In an age of robots, machine learning, and automation, do we need leaders anymore?
Indeed, we do. Strong leadership, creative problem solving, and communication skills are always in demand. According to LinkedIn Learning’s 2020 Workplace Learning Report, 57% of L&D professionals are focused on developing leadership and management skills.
Over half of the executives surveyed for Deloitte’s 2021 Global Human Capital Trends report suggested that skillful leadership is vital to navigating the unknown futures ahead.
But the skills needed for today’s leader can look slightly different to that of yesteryear. In the past, many organizations used “positional leadership,” or the concept that people led through the power of their intelligence, title, and job level.
However, times have changed. “Today great leaders drive change through their reputation, ability to empower people, willingness to experiment, and focus on developing people and their teams,” notes HR consultant Josh Bersin.
Have you adopted Agile methodologies in L&D?
Watch this webinar recording on harnessing change with Agile techniques with Agile expert Megan Torrance.
As we’ve seen during the pandemic, companies need a new breed of leader. Every professional, line worker, or even outside contractor or consultant can be thrust into a leadership position. Titles can be all over the map: supervisor, manager, project manager, or team lead. Leaders do not necessarily need to have a job title indicating as such, but yet they can hold positions in which they demonstrate leadership.
“When I look at the leadership models companies build today, they are now focused on leading in a network, driving results through influence, building an inclusive team, and staying close to customers in an environment with constant change and interruption,” adds Bersin.
Ironically, organizations spend a tremendous amount of money on leadership development—with uncertain results. Estimates from Training Industry indicate that $3.5 billion was spent globally on leadership development in 2019. Unfortunately, according to McKinsey & Company, only 11% of more than 500 executives surveyed strongly agreed that their leadership development efforts achieved desired outcomes.
So how can learning leaders develop and deliver a leadership development strategy to position the organization for success? Let’s look at four key components.
1. Garner Executive Buy-In
L&D cannot progress without being championed by those at the very top of the organization.
The number #1 takeaway from LinkedIn Learning’s 2020 Workplace Learning Report is that while L&D budgets continue to grow, the effort to encourage execs to champion learning, unfortunately, remains a challenge.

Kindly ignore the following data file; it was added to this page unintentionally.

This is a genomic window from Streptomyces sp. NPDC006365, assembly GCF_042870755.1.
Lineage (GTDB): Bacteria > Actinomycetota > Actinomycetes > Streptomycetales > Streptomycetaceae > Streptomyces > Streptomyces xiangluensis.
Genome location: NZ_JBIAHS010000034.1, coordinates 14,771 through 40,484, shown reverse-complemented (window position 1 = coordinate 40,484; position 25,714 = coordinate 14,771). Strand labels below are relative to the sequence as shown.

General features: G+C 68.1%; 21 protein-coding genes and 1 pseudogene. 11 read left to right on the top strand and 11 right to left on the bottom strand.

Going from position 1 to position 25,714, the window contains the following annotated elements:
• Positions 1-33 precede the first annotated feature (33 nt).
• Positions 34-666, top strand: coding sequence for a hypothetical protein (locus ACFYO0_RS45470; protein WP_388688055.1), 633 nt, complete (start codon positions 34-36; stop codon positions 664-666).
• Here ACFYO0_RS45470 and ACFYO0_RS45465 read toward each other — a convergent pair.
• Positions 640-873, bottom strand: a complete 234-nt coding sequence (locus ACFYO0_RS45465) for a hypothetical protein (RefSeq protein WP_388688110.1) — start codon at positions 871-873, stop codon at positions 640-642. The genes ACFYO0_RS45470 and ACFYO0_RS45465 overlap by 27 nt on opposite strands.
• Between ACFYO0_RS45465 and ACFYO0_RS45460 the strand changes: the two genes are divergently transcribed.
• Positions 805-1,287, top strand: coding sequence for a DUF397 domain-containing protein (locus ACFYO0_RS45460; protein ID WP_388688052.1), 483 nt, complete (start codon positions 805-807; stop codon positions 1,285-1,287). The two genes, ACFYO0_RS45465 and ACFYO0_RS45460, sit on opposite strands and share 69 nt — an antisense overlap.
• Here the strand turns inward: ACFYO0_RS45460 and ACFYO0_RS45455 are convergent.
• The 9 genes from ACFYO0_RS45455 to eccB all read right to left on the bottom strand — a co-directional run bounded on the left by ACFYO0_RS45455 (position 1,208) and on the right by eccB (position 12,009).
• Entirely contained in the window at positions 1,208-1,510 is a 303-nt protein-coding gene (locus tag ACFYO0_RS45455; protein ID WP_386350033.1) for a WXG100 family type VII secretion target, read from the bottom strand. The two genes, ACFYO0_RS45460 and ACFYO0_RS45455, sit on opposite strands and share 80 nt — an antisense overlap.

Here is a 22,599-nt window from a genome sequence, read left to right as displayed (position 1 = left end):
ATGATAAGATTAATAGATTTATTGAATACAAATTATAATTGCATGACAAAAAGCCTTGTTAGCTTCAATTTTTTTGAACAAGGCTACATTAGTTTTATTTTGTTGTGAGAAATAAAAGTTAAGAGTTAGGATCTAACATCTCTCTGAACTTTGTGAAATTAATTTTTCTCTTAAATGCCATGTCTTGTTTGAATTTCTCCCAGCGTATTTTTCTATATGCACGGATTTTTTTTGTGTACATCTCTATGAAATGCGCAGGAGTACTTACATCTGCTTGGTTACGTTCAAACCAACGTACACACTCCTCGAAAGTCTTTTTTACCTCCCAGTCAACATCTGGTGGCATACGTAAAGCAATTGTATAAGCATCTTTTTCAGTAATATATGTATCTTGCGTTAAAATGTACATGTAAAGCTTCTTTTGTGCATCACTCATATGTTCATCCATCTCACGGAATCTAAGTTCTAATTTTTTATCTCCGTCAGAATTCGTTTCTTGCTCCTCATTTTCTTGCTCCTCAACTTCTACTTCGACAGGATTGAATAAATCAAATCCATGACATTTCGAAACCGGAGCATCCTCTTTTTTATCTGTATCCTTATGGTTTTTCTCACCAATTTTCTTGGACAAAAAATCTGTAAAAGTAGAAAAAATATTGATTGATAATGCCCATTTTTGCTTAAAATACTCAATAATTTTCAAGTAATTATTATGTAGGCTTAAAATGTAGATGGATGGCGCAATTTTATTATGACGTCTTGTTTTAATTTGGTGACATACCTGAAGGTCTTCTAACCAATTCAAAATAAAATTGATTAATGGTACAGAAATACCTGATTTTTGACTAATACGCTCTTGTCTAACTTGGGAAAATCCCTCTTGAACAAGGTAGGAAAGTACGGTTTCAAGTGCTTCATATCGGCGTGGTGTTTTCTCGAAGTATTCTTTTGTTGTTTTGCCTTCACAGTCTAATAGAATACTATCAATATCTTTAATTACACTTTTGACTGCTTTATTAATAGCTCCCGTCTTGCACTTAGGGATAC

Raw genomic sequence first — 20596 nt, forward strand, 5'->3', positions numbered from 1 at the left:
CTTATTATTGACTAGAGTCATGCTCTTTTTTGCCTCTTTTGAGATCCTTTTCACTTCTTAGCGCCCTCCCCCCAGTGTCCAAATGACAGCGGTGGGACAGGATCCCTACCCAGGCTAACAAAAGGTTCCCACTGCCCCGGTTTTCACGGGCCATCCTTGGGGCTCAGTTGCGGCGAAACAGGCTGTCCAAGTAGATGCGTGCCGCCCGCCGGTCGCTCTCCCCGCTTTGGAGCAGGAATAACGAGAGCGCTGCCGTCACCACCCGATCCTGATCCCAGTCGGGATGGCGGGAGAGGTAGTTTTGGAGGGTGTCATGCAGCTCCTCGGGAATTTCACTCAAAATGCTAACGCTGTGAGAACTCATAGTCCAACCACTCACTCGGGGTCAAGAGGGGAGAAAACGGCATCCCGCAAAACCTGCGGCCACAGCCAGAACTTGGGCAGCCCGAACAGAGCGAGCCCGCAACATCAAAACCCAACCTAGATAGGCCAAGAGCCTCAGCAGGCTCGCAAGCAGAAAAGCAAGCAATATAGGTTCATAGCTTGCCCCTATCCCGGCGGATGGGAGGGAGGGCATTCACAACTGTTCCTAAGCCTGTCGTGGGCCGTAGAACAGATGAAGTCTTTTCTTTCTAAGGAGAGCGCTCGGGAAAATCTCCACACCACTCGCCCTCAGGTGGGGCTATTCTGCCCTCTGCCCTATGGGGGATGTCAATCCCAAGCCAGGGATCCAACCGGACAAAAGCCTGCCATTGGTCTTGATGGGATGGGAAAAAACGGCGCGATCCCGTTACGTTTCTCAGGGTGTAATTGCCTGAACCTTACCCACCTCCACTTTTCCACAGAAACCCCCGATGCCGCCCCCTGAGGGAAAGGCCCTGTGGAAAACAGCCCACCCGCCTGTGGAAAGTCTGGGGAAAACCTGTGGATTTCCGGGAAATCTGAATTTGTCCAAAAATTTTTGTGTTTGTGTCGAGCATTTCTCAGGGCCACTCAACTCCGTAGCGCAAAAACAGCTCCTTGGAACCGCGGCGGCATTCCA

“Executive buy-in is critical to gain broad participation and engagement,” notes TrainingIndustry.com. “If leaders don’t care, why should employees?”
As a critical first step, ensure that leadership is on board with leadership training. By demonstrating the intended, measurable outcomes, you’ll have an easier time garnering buy-in.
2. Gather Organizational Needs
Next, try and understand the problem. The need to develop the organization’s next generation of leaders should surface through a needs assessment.
If a needs assessment is used to measure performance requirements and the knowledge, abilities, and skills that employees need to achieve those requirements, leadership can certainly be one of these abilities or skills.
In this way, if the team regularly conducts needs assessments, then leadership can simply be added to the cycle so that it seems like a rather natural, non-intrusive way to better understand leadership needs throughout the organization.
Keep in mind that a needs assessment should be conducted on three levels:
Leadership can be studied at all three of these levels as well. The first two might seem obvious, but take a deeper look at the leadership skills of the individual employee, as this can be a great way to identify those with potential for taking on more managerial tasks.
Do you know what forces are driving the need for upskilling or reskilling your workforce?
Download this free eBook to understand the strategies and tactics for effectively upskilling and reskilling your organization
3. Develop a Change Management Plan
The most strategic leadership development initiative can fail without paying due diligence to supporting the organization through change. At its core, change management is about helping employees adapt to a new way of working—in this case, within a new culture of leadership development.
Training is essential to the change management process, and learning leaders can position themselves uniquely as strategists and enablers.
However, L&D cannot do it alone. As with other initiatives, be sure to identify “champions of change” throughout the organization, who are in a position to use their social and professional influence to help the organization participate in and welcome leadership development.
4. Evaluate and Iterate
Demonstrating results and proving impact is impossible without evaluation. To ensure success, create an evaluation plan in advance of launching the initiative, and make sure that the assessment seems like a natural part of the learning.
As with any learning experience, tie metrics to learning goals. This can be a challenge, as leadership training differs vastly from skills training. To better identify performance outcomes, work with employees’ managers to devise the key metrics and most effective ways to measure success.
Leadership training is still training. Without continued practice and support tools, what is taught can easily be forgotten. Ensure that even tools and support exist for leadership skills and can be easily delivered to learners “in the flow of work,” so that it seems intuitive and non-disruptive.
Looking to make some strategic changes in your L&D department? Check out this free strategy toolkit:
The Learning and Development Strategy Toolkit